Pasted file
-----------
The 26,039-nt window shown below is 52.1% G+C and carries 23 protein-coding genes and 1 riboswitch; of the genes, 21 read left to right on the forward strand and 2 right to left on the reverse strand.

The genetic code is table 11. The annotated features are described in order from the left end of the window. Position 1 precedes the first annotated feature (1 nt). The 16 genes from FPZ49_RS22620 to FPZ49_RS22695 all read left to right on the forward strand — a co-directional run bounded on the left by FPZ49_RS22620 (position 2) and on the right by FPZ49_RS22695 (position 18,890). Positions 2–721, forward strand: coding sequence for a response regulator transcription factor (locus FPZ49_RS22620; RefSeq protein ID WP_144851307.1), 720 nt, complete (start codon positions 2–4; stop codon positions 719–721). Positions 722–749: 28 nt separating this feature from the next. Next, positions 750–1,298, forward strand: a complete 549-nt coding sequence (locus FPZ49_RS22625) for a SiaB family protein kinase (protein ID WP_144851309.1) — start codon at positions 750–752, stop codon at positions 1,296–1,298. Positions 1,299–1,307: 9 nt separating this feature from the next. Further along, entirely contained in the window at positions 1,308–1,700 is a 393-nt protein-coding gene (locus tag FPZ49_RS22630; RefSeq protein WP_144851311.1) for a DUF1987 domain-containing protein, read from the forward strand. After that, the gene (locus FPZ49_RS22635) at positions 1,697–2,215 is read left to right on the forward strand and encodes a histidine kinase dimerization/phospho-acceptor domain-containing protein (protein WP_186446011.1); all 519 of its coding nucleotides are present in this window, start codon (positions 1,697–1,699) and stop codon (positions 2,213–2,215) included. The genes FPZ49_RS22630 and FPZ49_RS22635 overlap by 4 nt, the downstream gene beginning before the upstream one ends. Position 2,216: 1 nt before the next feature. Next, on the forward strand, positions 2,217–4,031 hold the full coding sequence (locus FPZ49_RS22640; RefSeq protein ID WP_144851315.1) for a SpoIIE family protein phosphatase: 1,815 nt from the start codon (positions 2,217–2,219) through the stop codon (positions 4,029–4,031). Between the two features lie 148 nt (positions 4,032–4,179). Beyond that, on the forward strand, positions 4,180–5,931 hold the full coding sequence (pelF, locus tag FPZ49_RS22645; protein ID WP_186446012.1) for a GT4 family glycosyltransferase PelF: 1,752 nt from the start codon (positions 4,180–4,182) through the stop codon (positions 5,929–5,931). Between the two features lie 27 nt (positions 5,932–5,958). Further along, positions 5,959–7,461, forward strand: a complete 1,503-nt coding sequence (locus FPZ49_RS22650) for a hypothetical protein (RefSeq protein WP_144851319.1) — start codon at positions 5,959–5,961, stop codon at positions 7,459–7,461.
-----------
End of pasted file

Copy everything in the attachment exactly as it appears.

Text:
The 26,039-nt window shown below is 52.1% G+C and carries 23 protein-coding genes and 1 riboswitch; of the genes, 21 read left to right on the forward strand and 2 right to left on the reverse strand.

The genetic code is table 11. The annotated features are described in order from the left end of the window. Position 1 precedes the first annotated feature (1 nt). The 16 genes from FPZ49_RS22620 to FPZ49_RS22695 all read left to right on the forward strand — a co-directional run bounded on the left by FPZ49_RS22620 (position 2) and on the right by FPZ49_RS22695 (position 18,890). Positions 2–721, forward strand: coding sequence for a response regulator transcription factor (locus FPZ49_RS22620; RefSeq protein ID WP_144851307.1), 720 nt, complete (start codon positions 2–4; stop codon positions 719–721). Positions 722–749: 28 nt separating this feature from the next. Next, positions 750–1,298, forward strand: a complete 549-nt coding sequence (locus FPZ49_RS22625) for a SiaB family protein kinase (protein ID WP_144851309.1) — start codon at positions 750–752, stop codon at positions 1,296–1,298. Positions 1,299–1,307: 9 nt separating this feature from the next. Further along, entirely contained in the window at positions 1,308–1,700 is a 393-nt protein-coding gene (locus tag FPZ49_RS22630; RefSeq protein WP_144851311.1) for a DUF1987 domain-containing protein, read from the forward strand. After that, the gene (locus FPZ49_RS22635) at positions 1,697–2,215 is read left to right on the forward strand and encodes a histidine kinase dimerization/phospho-acceptor domain-containing protein (protein WP_186446011.1); all 519 of its coding nucleotides are present in this window, start codon (positions 1,697–1,699) and stop codon (positions 2,213–2,215) included. The genes FPZ49_RS22630 and FPZ49_RS22635 overlap by 4 nt, the downstream gene beginning before the upstream one ends. Position 2,216: 1 nt before the next feature. Next, on the forward strand, positions 2,217–4,031 hold the full coding sequence (locus FPZ49_RS22640; RefSeq protein ID WP_144851315.1) for a SpoIIE family protein phosphatase: 1,815 nt from the start codon (positions 2,217–2,219) through the stop codon (positions 4,029–4,031). Between the two features lie 148 nt (positions 4,032–4,179). Beyond that, on the forward strand, positions 4,180–5,931 hold the full coding sequence (pelF, locus tag FPZ49_RS22645; protein ID WP_186446012.1) for a GT4 family glycosyltransferase PelF: 1,752 nt from the start codon (positions 4,180–4,182) through the stop codon (positions 5,929–5,931). Between the two features lie 27 nt (positions 5,932–5,958). Further along, positions 5,959–7,461, forward strand: a complete 1,503-nt coding sequence (locus FPZ49_RS22650) for a hypothetical protein (RefSeq protein WP_144851319.1) — start codon at positions 5,959–5,961, stop codon at positions 7,459–7,461.